Full gender equality still an issue for the military
When Staff Sgt. Tabitha Williams completed basic training for the U.S. Marine Corps at Parris Island, S.C., it was the proudest moment of her life.
The 13-week course -- the longest of any military branch -- ends with the Crucible, three days of sleep and food deprivation and obstacles that both men and women must overcome.
"I realized I could do anything I wanted to do," said Sgt. Williams, 27, a 5-foot-tall Marine recruiter in Ross who had the nickname "Little Tabby" as a teenager in Eastern Pennsylvania.
Today, the Marine Corps has more than 11,000 women, including more than 1,100 officers. About 200,000 women serve in active duty posts in the armed forces, 14 percent of the total.
Yet Sgt. Williams and her fellow female soldiers and Marines are far from being able to do "anything" in the military, a fact that irritates proponents of full gender equality. The Department of Defense prohibits women from serving with the infantry, special forces, armor, field artillery and on submarines.
But the nature of fighting in Iraq and Afghanistan has made some of those prohibitions obsolete, with insurgents targeting support units and putting all military personnel in harm's way, argues Lory Manning, a project director for the Women's Research & Education Institute in Arlington, Va.
Female medics, for example, sometimes accompany combat units into battle. And special forces teams bring female soldiers on missions to help them question Muslim women who are reluctant to cooperate with male soldiers.
Two women have won the Silver Star medal for valor in combat, the first to do so since World War II. Nearly 100 women have been killed in Iraq and Afghanistan.
"These women aren't asking for special privileges," said Ms. Manning, a Navy veteran. "We think women and men should be allowed to do any job they are physically qualified to do."
Elaine Donnelly, a former member of the "Commission on the Assignment of Women in the Armed Forces," convened by President George H.W. Bush, has sharply criticized both the Department of Defense and Congress for allowing these changes to take place without public debate.
"It's a cultural shift. It does concern me quite a bit," she said. "These women are patriotic. They're courageous. But we should not ask of our women and the military more than is realistic."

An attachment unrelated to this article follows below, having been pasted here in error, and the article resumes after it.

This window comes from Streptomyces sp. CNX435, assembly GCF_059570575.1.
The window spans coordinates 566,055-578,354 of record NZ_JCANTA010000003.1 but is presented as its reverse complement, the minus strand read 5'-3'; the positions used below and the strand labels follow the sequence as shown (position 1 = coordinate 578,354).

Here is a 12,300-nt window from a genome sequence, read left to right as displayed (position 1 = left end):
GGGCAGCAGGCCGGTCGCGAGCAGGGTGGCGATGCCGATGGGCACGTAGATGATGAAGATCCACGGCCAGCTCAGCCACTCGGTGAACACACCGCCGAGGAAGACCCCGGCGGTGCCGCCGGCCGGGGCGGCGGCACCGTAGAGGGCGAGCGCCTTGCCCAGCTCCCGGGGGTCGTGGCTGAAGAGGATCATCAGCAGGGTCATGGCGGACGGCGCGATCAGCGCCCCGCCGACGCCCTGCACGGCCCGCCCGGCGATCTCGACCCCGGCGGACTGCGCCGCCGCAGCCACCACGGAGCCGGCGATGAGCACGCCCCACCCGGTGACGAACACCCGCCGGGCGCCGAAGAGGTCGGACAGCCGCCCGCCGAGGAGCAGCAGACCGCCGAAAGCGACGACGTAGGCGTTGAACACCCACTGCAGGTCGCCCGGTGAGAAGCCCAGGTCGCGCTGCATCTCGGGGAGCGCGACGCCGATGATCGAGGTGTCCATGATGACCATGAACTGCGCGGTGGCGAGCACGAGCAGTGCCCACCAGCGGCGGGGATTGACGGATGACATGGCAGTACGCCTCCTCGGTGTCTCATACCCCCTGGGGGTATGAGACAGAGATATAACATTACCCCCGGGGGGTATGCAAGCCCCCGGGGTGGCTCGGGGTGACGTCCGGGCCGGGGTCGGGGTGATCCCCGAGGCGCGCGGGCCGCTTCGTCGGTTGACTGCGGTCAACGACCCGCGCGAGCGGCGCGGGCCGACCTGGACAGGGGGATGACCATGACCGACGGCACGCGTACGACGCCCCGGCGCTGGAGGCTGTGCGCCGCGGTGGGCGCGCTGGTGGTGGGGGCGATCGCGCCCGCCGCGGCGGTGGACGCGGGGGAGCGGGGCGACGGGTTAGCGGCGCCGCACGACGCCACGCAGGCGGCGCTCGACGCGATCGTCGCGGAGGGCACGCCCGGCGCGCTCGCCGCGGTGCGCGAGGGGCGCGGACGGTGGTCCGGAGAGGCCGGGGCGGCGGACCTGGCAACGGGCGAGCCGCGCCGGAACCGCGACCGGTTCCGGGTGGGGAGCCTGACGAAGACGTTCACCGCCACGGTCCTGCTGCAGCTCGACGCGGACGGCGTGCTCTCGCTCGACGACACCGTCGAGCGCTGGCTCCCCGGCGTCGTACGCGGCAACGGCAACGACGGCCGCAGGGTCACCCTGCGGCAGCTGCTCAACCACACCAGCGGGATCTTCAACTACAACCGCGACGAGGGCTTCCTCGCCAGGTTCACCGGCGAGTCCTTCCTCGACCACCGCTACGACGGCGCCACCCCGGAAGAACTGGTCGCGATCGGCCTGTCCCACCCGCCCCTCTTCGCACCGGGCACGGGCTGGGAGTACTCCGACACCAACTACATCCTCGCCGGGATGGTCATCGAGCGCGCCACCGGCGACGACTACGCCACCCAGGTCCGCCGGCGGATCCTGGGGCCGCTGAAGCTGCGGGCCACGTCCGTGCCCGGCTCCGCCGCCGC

Ms. Donnelly, who heads the nonpartisan Center for Military Readiness, argues that ordering women to serve in combat is lowering standards and creating resentment among male soldiers. "There are differences between men and women where physical strength is an issue."
That's a point Ms. Manning, a Navy veteran, disputes.
"There are some pretty strapping women out there," she said.
When she joined the military in 1969, few positions were open to women. No woman could have command authority over men, nor could she serve on any Navy craft, except hospital ships and some transport ships.
By the time Ms. Manning retired 25 years later, more than 40,000 women had served in the first Persian Gulf War in 1990 and 1991. Thirteen were killed and two became prisoners.
In the first three years after the war, Congress allowed women onto combat aircraft and most Navy combat ships.
Defense Secretary Les Aspin issued a new rule for all women in the military, only keeping them from serving in units below the brigade level "whose primary mission is to engage in direct combat on the ground."
He also prohibited women from serving in support units that work side by side with combat units. The rule opened up 32,700 Army positions and 48,000 Marine Corps positions, according to the Women's Research & Education Institute.
Mr. Aspin's rule remains in effect today, at least officially. The Iraq war has shown limitations with his definition of direct combat occurring "well forward" on the battlefield.
During the first weeks of fighting, Iraqis attacked the 507th Ordnance Maintenance Company in Nasiriyah, capturing three women: Lori Ann Piestewa, Shoshana Johnson and Jessica Lynch.
Ms. Piestewa, 23, a Hopi Indian and a single mother with two young children, later died.
More than 25,400 women deployed during the early stages of Operation Iraqi Freedom, and many have seen fierce fighting.
Sgt. Leigh Ann Hester, a 23-year-old soldier with a National Guard unit from Richmond, Ky., won the Silver Star in 2005 after she and her fellow guardsmen fought off insurgents ambushing a supply convoy. Sgt. Hester's squad cut off the insurgents and attacked their trench. She killed three enemy fighters.
"These are things people said women just couldn't do," Ms. Manning said.
Neither branch of Congress has had a formal committee hearing on the role of women in the military in several decades, even though the Defense Department is required to let lawmakers know if changes are made to the Aspin rule. That has allowed the expansion of female roles on the battlefields, Ms. Donnelly said. "I don't think we have thought this through as a nation," she said. "Very few people are aware of it."
President Bush has said he opposes opening combat positions to women, an opinion echoed by Sen. John McCain, the GOP presidential nominee. But Sen. Barack Obama, the Democratic presidential nominee, would consider a change.
Sgt. Williams, the Ross recruiter, who has served in both Iraq and Afghanistan in logistical units, said she would take a combat position if it were open to her. Regardless, she plans to stay in the military and do her duty.
"They don't call me a female Marine," she said. "They call me a Marine."
First Published October 14, 2008 12:00 am